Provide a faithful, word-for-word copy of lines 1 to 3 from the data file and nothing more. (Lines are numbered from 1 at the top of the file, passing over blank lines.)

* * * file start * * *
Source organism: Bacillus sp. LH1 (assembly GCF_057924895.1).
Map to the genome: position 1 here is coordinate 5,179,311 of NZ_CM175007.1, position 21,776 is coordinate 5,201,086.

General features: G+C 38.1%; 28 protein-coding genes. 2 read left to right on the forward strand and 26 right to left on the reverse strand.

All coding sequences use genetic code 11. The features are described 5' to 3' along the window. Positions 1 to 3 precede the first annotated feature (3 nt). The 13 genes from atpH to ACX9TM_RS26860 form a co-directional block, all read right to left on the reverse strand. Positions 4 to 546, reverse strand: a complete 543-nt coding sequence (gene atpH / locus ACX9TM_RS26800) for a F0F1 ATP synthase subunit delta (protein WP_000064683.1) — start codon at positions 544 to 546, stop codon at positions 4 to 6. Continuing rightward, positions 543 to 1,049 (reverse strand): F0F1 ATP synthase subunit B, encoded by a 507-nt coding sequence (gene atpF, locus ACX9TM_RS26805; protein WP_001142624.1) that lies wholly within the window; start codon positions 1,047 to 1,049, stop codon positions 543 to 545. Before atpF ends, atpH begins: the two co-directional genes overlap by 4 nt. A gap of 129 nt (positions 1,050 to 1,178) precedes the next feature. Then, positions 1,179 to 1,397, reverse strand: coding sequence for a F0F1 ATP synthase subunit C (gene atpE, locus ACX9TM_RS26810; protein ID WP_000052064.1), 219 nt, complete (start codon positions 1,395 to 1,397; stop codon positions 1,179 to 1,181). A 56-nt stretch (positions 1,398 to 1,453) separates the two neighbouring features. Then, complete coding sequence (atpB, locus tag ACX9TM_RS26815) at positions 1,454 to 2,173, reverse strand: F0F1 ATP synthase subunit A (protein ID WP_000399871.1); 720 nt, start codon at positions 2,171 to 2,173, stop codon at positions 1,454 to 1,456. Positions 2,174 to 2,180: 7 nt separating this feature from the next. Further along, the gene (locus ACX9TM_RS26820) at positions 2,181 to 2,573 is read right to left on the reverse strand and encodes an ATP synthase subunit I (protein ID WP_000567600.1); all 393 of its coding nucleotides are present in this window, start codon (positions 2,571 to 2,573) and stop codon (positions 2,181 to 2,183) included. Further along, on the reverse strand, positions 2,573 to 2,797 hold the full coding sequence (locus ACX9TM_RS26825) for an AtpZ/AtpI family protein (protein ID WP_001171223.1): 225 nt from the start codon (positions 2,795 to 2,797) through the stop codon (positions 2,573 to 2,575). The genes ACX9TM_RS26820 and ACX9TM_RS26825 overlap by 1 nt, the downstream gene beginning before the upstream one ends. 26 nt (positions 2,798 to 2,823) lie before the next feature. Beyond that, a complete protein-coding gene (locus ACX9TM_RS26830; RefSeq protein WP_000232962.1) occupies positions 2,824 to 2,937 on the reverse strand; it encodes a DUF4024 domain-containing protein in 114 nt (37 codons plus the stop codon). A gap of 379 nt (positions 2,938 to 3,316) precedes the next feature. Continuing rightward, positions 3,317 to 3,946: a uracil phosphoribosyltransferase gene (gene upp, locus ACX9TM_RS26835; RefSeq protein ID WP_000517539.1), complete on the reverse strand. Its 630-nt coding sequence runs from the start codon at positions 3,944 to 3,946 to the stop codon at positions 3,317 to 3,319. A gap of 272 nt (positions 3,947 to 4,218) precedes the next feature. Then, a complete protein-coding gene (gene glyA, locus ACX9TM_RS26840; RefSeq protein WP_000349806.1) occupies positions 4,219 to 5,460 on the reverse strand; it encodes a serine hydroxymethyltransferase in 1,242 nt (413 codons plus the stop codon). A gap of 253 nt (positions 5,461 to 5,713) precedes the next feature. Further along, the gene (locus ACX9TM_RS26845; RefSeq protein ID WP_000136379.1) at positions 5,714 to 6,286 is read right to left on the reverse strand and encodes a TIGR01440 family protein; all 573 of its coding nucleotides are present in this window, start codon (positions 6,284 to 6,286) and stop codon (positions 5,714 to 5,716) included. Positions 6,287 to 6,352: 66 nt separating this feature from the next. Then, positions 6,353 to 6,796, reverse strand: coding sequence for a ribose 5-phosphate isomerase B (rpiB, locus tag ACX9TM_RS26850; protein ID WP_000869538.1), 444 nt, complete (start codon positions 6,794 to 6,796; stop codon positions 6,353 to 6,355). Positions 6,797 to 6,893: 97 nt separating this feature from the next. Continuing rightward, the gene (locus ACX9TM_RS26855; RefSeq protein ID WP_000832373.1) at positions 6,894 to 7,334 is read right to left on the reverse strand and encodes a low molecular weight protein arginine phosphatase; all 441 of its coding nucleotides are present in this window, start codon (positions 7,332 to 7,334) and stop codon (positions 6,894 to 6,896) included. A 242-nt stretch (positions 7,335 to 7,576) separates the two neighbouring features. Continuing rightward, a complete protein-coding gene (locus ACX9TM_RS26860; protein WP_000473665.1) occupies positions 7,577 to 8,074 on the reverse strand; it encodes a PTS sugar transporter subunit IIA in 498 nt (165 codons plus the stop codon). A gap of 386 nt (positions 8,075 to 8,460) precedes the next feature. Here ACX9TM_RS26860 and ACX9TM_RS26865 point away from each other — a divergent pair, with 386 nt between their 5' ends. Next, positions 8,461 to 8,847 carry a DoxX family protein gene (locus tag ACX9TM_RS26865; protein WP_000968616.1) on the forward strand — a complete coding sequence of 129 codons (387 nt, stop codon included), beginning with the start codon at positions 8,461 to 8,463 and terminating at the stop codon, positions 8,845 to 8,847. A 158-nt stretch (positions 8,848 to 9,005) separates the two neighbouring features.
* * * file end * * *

Source organism: Bacillus sp. LH1 (assembly GCF_057924895.1).
Map to the genome: position 1 here is coordinate 5,179,311 of NZ_CM175007.1, position 21,776 is coordinate 5,201,086.

General features: G+C 38.1%; 28 protein-coding genes. 2 read left to right on the forward strand and 26 right to left on the reverse strand.